RealView Developer Kit for Philips Getting Started

RealView Developer Kit for Philips Getting Started
RealView Developer Kit for Philips
®
Version 2.2
Getting Started Guide
Copyright © 2005 ARM Limited. All rights reserved.
ARM DUI 0308A
RealView Developer Kit for Philips
Getting Started Guide
Copyright © 2005 ARM Limited. All rights reserved.
Release Information
The following changes have been made to this book.
Change History
Date
Issue
Change
July 2005
A
RVDK v2.2 for Philips (MCU) release
Proprietary Notice
Words and logos marked with ® or ™ are registered trademarks or trademarks owned by ARM Limited. Other
brands and names mentioned herein may be the trademarks of their respective owners.
Neither the whole nor any part of the information contained in, or the product described in, this document
may be adapted or reproduced in any material form except with the prior written permission of the copyright
holder.
The product described in this document is subject to continuous developments and improvements. All
particulars of the product and its use contained in this document are given by ARM in good faith. However,
all warranties implied or expressed, including but not limited to implied warranties of merchantability, or
fitness for purpose, are excluded.
This document is intended only to assist the reader in the use of the product. ARM Limited shall not be liable
for any loss or damage arising from the use of any information in this document, or any error or omission in
such information, or any incorrect use of the product.
Confidentiality Status
This document is Non-Confidential. The right to use, copy and disclose this document may be subject to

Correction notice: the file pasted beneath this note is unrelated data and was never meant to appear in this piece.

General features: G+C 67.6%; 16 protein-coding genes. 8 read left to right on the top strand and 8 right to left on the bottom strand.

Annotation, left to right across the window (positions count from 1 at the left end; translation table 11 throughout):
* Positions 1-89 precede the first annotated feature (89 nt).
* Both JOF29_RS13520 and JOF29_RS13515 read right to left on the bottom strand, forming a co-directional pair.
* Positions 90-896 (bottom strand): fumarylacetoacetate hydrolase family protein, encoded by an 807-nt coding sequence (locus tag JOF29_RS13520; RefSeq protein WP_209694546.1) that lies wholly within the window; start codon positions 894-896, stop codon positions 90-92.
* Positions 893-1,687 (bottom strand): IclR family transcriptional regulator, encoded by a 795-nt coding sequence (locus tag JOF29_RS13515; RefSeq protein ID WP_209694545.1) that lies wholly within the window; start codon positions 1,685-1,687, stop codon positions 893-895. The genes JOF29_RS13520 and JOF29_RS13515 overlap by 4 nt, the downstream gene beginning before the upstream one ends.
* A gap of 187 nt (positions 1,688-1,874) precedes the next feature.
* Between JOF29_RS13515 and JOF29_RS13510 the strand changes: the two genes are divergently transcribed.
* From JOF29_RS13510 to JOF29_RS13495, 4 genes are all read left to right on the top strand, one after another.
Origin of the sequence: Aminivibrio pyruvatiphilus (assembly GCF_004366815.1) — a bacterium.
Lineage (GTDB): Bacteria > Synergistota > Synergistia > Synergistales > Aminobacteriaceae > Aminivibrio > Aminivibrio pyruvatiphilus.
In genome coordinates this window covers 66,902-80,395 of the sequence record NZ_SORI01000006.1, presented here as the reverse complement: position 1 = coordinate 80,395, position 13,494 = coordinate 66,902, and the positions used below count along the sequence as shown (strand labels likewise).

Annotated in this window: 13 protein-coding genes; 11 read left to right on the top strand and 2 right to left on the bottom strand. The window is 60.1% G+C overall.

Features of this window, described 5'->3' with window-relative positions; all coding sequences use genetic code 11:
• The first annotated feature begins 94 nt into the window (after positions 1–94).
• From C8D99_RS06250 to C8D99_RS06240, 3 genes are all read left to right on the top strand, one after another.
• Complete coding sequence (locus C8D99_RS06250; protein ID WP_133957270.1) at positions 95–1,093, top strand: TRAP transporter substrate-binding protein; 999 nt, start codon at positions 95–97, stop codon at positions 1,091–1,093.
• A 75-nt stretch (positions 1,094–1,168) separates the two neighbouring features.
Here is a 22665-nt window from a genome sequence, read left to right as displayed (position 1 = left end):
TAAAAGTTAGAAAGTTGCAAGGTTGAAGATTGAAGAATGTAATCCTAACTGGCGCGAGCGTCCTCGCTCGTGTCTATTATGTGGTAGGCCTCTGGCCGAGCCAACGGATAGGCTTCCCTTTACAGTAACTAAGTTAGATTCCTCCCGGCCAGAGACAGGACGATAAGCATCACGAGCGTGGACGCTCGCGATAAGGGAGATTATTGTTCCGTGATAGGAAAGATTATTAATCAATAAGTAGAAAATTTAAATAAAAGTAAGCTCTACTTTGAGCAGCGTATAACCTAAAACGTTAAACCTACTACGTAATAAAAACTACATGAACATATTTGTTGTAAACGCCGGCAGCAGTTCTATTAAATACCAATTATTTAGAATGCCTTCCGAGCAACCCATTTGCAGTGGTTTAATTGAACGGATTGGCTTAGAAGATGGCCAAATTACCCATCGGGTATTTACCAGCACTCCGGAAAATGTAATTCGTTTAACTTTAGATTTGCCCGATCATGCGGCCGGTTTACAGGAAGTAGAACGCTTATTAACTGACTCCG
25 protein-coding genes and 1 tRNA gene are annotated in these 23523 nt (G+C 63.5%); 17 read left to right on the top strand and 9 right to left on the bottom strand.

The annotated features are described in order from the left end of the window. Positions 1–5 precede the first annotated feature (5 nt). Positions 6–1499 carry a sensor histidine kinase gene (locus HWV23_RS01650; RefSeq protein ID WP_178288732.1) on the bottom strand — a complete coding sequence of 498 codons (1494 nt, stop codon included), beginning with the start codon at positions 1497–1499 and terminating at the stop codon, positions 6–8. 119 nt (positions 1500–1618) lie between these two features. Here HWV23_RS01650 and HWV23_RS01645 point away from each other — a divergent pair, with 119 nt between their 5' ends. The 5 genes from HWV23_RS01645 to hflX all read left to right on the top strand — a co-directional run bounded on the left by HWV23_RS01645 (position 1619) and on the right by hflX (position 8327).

license restrictions in accordance with the terms of the agreement entered into by ARM and the party that
ARM delivered this document to.
Product Status
The information in this document is final, that is for a developed product.
Web Address
http://www.arm.com
ii
Copyright © 2005 ARM Limited. All rights reserved.
ARM DUI 0308A
Contents
RealView Developer Kit for Philips Getting
Started Guide
Preface
About this book .............................................................................................. vi
Feedback ..................................................................................................... viii
Chapter 1
Introduction
1.1
1.2
1.3
Chapter 2
Features of the Compilation Tools, the Debugger, and RealView
ICE Micro Edition
2.1
2.2
2.3
2.4
Chapter 3
ARM Toolkit Proprietary ELF format ...........................................................
RealView Compilation Tools v2.2 ...............................................................
RealView Debugger v1.8 ............................................................................
RealView ICE Micro Edition v1.1 ................................................................
2-2
2-3
2-6
2-9
RealView Debugger Desktop
3.1
3.2
3.3
ARM DUI 0308A
RealView Developer Kit components .......................................................... 1-2
RealView Developer Kit licensing ............................................................... 1-6
RealView Developer Kit documentation ...................................................... 1-8
Basic elements of the desktop .................................................................... 3-2
Finding options on the main menu ............................................................ 3-14
Working with the Code window toolbars ................................................... 3-17
Copyright © 2005 ARM Limited. All rights reserved.
iii
Contents
3.4
Chapter 4
Getting Started with RealView Developer Kit
4.1
4.2
4.3
4.4
4.5
4.6
4.7
4.8
4.9
4.10
4.11
4.12
4.13
Appendix A